Hidden in the dusty outback of the Gulf Savannah is a spectacular oasis where tall cabbage-tree palms and pandanus frame dramatic red sandstone cliffs separated by emerald green water.

Lawn Hill Gorge in Boodjamulla National Park, 100km west of Gregory Downs, was once accessible only to those who enjoyed canoeing and bushwalking.

While adventurers can still have their fun, the addition of solar powered boat tours by Adels Grove has opened the Gorge up to all ages and abilities without losing its peaceful serenity.

Adels Grove manager Michelle Low Mow says the wide gorge is best explored by boat, allowing those on board to see up close the lush vegetation at the water’s edge where much of the wildlife is, and be awed by the height of the dramatic sandstone cliffs, which appear to plunge into the water.

“The silent boat cruises along at three knots, which is about the same speed as a canoe, so the wildlife is not disturbed,” she explains. “In fact, people on the boat are more likely to see a freshwater crocodile as the slap of the paddles against the canoes often scares these timid creatures away.”

Michelle says the hour-long guided tour of Lawn Hill’s middle gorge has become so popular, bookings need to be made well in advance to be assured a seat. “Lawn Hill Gorge has incredible birdlife including darters, cormorants, buff-sided robin, red-winged parrots, lorikeets, and the beautiful purple-crowned fairy wren.

“In the water are turtles and a variety of freshwater fish, while wallabies, the arm-waving Gilbert’s dragon, and olive pythons may be seen on the banks. The cruise to Indarri Falls will introduce you to the flora, fauna and history of the national park and many of our guests take this tour before hiring a canoe so they can explore the Gorge further.”

Canoeists can cool off with a swim at Indarri Falls and climb up to the lookout for a spectacular view of the lush oasis carved into the outback by Lawn Hill Creek. Return to the water’s edge and carry your canoe along the track to the upper gorge where more spectacular scenery and enjoyable paddling including a small rapids section await.

Fed by freshwater springs from a limestone plateau, Lawn Hill Creek remains an outback oasis even in the dry season ensuring lush vegetation and plenty of wildlife. The water has a high calcium content that not only results in its amazing deep green colour, but means you will still be thirsty after drinking it.

Boodjamulla National Park has several walks ranging from easy to difficult that offer different perspectives of the Gorge in less than half a day.

The close cultural ties of the Waanji people are evident on the Wild Dog Dreaming walk, an enjoyable 1-and-a-half hour walk beneath shady trees to ancient Aboriginal rock art and stone engravings.

Another easy one hour walk takes you along the creek to an area called the Cascades where the clear water runs over amazing limestone tufa formations. You can continue on from this walk to the Island Stack, a steep climb that leads to the “table top” of the Gorge where you can wander around the top of the stack to see different parts of the Gorge below. This return walk takes two hours.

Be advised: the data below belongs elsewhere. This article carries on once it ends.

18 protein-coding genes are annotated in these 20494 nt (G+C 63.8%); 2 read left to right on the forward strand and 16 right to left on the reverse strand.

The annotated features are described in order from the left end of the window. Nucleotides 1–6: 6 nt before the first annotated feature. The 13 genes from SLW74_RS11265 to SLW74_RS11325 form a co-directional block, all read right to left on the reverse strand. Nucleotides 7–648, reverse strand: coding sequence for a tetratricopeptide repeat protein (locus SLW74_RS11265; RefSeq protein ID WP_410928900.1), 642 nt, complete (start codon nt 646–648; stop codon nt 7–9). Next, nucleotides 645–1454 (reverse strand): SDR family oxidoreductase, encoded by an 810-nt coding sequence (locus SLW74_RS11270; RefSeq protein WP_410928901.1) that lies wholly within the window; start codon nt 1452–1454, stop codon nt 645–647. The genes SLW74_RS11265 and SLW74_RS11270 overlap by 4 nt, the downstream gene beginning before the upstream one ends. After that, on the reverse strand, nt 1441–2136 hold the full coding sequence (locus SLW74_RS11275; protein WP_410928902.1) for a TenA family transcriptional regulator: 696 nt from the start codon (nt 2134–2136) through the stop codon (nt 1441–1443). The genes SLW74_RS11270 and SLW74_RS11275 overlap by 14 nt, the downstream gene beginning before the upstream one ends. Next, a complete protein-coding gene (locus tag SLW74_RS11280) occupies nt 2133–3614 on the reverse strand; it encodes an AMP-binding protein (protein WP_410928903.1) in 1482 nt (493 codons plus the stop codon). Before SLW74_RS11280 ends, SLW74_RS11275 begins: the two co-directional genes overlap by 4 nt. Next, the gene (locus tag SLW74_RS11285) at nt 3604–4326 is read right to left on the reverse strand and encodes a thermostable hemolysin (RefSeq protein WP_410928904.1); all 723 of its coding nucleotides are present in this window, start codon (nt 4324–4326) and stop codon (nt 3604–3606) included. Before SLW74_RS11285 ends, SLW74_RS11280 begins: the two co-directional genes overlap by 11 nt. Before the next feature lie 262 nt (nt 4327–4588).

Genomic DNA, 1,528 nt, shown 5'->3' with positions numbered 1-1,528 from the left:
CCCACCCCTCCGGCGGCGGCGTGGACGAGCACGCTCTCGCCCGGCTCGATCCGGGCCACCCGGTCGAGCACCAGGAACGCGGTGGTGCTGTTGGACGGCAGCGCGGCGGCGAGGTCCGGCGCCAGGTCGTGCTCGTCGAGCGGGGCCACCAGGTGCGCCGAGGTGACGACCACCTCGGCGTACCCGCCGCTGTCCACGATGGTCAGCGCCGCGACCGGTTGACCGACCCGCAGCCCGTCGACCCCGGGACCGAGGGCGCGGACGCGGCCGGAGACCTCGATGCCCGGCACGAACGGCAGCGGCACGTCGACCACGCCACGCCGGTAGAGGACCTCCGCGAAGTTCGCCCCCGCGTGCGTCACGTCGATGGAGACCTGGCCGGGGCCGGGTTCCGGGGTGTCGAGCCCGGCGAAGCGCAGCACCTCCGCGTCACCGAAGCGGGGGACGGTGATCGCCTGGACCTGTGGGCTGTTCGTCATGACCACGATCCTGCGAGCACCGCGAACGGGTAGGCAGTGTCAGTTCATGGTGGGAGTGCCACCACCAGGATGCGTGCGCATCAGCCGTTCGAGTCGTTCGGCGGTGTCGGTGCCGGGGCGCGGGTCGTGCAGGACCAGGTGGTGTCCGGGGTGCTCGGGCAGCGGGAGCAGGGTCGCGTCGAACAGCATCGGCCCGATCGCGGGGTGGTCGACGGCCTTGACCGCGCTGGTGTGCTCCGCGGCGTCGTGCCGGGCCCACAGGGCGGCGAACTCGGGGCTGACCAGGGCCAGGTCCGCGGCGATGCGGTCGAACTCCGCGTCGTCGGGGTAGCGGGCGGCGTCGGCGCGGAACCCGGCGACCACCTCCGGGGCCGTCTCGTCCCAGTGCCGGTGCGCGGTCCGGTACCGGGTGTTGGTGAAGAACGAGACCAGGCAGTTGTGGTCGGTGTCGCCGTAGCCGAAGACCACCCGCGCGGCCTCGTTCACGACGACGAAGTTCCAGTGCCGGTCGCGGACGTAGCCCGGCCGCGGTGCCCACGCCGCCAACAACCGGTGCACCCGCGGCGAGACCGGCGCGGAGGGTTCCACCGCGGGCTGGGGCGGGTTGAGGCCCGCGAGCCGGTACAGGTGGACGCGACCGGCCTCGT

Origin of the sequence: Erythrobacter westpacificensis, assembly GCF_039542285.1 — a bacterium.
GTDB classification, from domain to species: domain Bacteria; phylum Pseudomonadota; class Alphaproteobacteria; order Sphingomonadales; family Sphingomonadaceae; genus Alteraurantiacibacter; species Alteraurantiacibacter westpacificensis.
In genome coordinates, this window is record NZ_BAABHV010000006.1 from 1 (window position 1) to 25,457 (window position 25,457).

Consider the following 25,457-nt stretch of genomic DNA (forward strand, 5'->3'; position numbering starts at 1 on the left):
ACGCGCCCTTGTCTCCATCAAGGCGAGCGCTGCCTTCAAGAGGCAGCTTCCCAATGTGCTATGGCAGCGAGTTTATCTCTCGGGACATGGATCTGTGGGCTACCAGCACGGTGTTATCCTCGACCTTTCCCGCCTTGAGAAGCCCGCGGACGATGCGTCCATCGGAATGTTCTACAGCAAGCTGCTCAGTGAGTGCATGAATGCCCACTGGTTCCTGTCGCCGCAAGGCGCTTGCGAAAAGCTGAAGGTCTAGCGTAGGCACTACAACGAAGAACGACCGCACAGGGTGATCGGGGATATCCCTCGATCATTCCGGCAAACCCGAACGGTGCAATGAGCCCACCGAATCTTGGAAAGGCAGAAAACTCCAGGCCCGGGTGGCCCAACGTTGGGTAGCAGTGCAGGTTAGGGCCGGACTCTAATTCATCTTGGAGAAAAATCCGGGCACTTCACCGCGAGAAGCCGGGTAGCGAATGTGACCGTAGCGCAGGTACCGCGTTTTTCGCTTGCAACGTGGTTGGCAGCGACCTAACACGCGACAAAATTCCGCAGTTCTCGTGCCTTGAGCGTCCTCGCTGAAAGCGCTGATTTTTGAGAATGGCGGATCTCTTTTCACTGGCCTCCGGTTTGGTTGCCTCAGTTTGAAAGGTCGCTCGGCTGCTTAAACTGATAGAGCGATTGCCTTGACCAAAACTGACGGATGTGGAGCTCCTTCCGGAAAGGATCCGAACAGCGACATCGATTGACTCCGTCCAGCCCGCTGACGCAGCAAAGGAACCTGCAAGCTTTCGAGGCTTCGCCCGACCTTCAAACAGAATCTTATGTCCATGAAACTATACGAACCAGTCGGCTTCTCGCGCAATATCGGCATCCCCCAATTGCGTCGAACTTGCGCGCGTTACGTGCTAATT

Experienced bushwalkers will enjoy the challenge of the three-and-a-half hour walk to the upper gorge where you are rewarded with spectacular aspects of Lawn Hill Gorge as you follow the creek’s edge.

Lawn Hill Gorge is a true outback oasis that can be enjoyed in a day or explored at depth over three days or more.

More Inspiration

Responsible Travel on The Savannah Way

Responsible Travel on The Savannah Way

Take care of our native animals Don’t feed any animals in the wild and don’t attempt to touch them either.  Animals thrive when they’re left to their own devices, instincts and natural environment. Use your camera zoom, keep your distance and avoid noise pollution and...

Australia’s Great Drive

Australia’s Great Drive

The Savannah Way from Cairns to the Northern Territory border is rich with natural wonders and the Top End route is passable to all vehicles including caravans during the dry season, generally late April to early October. It is also navigable during the storm season...

Birdwatching Hot Spots

Birdwatching Hot Spots

Australia’s tropical Savannahs are home to 55 of Australia’s 90 seed eating birds (including parrots, quails, pigeons and finches), including 13 endemics. 14 of Australia’s 18 finch species are here. Great bird sightings are available all through the year, with all...

Cairns to Darwin via Savannah Way

Cairns to Darwin via Savannah Way

The Adventurous Cairns to Darwin Trip Via Savannah Way Start: Cairns End: Darwin Estimated Travel Distance: 3,530.7 kms Estimated Travel Period: 17 Days including Kakadu National Park   If you're traveling from Queensland to the Northern Territory, there are so many...